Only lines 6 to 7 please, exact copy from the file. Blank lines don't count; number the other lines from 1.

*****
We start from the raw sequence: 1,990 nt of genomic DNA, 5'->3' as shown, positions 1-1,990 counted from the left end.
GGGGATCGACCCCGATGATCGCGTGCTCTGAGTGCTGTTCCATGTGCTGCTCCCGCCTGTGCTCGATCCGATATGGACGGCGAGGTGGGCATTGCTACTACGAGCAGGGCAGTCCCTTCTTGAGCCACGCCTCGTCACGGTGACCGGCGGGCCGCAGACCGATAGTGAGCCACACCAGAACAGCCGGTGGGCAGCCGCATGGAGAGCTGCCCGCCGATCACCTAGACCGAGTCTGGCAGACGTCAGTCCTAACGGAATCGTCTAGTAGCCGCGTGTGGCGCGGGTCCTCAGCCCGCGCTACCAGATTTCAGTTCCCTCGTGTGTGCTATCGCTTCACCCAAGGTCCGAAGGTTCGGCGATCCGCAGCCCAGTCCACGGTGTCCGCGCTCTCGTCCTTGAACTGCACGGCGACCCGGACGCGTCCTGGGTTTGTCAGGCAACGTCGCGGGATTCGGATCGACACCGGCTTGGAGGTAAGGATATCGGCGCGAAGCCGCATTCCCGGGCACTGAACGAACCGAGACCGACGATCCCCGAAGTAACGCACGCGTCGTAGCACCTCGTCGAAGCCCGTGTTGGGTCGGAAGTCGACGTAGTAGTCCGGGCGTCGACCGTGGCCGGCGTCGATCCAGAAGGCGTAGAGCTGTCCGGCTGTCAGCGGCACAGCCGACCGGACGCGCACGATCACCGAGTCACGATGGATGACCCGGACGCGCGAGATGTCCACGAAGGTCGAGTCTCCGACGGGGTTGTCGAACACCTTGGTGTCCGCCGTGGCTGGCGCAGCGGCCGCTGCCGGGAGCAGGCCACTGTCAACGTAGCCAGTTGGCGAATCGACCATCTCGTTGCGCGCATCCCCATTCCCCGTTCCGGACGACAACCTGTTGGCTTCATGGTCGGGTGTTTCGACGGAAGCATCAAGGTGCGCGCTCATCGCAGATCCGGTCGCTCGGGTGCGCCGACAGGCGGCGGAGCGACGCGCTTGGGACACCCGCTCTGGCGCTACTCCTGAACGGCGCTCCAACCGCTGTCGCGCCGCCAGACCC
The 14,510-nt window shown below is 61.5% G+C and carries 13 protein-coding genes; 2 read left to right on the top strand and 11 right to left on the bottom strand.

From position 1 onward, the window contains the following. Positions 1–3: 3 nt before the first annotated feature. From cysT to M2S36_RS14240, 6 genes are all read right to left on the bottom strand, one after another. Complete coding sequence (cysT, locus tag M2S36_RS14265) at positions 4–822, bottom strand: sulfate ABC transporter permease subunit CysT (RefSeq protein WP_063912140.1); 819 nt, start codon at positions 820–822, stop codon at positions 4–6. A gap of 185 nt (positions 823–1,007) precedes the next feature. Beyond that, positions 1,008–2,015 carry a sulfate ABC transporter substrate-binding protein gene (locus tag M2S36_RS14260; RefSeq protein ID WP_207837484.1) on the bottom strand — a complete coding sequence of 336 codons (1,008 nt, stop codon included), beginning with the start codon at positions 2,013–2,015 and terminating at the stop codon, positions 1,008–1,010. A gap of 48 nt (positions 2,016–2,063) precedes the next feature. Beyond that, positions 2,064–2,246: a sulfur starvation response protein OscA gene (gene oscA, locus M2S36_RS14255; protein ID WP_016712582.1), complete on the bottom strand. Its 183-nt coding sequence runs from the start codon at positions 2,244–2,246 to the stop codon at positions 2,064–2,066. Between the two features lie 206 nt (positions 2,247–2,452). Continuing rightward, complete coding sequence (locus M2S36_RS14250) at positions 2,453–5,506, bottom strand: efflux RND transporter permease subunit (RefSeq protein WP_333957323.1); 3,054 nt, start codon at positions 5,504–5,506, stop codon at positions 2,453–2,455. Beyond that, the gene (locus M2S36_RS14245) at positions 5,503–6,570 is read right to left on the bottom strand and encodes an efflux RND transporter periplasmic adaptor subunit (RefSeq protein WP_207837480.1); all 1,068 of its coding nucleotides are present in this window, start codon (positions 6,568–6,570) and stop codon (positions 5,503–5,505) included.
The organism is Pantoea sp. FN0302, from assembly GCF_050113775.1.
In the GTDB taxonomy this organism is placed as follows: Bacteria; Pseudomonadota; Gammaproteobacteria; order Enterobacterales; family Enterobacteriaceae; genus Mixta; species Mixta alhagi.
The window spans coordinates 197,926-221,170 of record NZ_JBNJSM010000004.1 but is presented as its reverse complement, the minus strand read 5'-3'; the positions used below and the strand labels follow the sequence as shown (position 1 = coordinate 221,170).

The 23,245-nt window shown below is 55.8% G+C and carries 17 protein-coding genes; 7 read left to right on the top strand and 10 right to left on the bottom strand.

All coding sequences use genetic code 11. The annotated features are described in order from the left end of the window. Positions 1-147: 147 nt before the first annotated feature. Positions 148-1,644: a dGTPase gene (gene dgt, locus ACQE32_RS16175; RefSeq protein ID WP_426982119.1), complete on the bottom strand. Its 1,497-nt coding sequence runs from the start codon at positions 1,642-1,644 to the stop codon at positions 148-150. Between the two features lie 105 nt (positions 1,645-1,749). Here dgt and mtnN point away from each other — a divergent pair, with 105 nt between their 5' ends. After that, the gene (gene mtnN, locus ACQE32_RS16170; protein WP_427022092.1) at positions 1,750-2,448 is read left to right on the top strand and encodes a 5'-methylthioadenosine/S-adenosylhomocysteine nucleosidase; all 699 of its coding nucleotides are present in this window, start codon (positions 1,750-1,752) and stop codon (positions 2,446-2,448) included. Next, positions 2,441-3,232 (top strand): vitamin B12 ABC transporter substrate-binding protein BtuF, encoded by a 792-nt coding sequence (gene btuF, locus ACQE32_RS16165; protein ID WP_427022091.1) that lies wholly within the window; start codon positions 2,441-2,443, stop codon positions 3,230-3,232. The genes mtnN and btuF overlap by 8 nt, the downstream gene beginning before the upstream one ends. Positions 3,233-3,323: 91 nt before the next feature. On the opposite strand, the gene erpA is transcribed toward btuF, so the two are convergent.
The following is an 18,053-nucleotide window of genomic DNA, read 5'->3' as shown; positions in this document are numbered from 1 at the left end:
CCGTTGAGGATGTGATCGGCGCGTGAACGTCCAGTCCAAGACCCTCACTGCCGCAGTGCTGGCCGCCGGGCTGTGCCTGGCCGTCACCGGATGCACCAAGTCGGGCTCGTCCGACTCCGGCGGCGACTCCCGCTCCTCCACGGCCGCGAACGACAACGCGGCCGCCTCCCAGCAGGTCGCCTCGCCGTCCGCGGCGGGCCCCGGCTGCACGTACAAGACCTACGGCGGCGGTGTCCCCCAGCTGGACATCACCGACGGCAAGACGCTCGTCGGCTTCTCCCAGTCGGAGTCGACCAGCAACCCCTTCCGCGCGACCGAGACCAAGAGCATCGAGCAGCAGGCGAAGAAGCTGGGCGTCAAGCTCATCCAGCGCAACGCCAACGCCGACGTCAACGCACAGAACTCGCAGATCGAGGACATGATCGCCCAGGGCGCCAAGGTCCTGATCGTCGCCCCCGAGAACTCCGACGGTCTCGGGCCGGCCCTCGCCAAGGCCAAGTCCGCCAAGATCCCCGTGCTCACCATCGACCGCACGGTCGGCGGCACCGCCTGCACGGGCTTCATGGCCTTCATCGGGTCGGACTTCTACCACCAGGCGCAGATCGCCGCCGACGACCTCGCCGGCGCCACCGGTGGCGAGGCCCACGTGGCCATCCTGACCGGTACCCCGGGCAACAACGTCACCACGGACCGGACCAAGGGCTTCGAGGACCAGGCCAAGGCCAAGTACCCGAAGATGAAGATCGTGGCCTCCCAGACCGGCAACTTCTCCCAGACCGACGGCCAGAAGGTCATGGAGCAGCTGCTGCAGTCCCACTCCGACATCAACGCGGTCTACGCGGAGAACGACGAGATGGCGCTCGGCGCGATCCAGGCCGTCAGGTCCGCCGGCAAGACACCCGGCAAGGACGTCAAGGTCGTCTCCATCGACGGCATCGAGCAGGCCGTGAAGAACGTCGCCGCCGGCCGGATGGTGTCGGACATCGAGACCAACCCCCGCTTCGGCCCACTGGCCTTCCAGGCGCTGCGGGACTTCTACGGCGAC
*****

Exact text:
In the GTDB taxonomy this organism is placed as follows: Bacteria; Pseudomonadota; Gammaproteobacteria; order Enterobacterales; family Enterobacteriaceae; genus Mixta; species Mixta alhagi.
The window spans coordinates 197,926-221,170 of record NZ_JBNJSM010000004.1 but is presented as its reverse complement, the minus strand read 5'-3'; the positions used below and the strand labels follow the sequence as shown (position 1 = coordinate 221,170).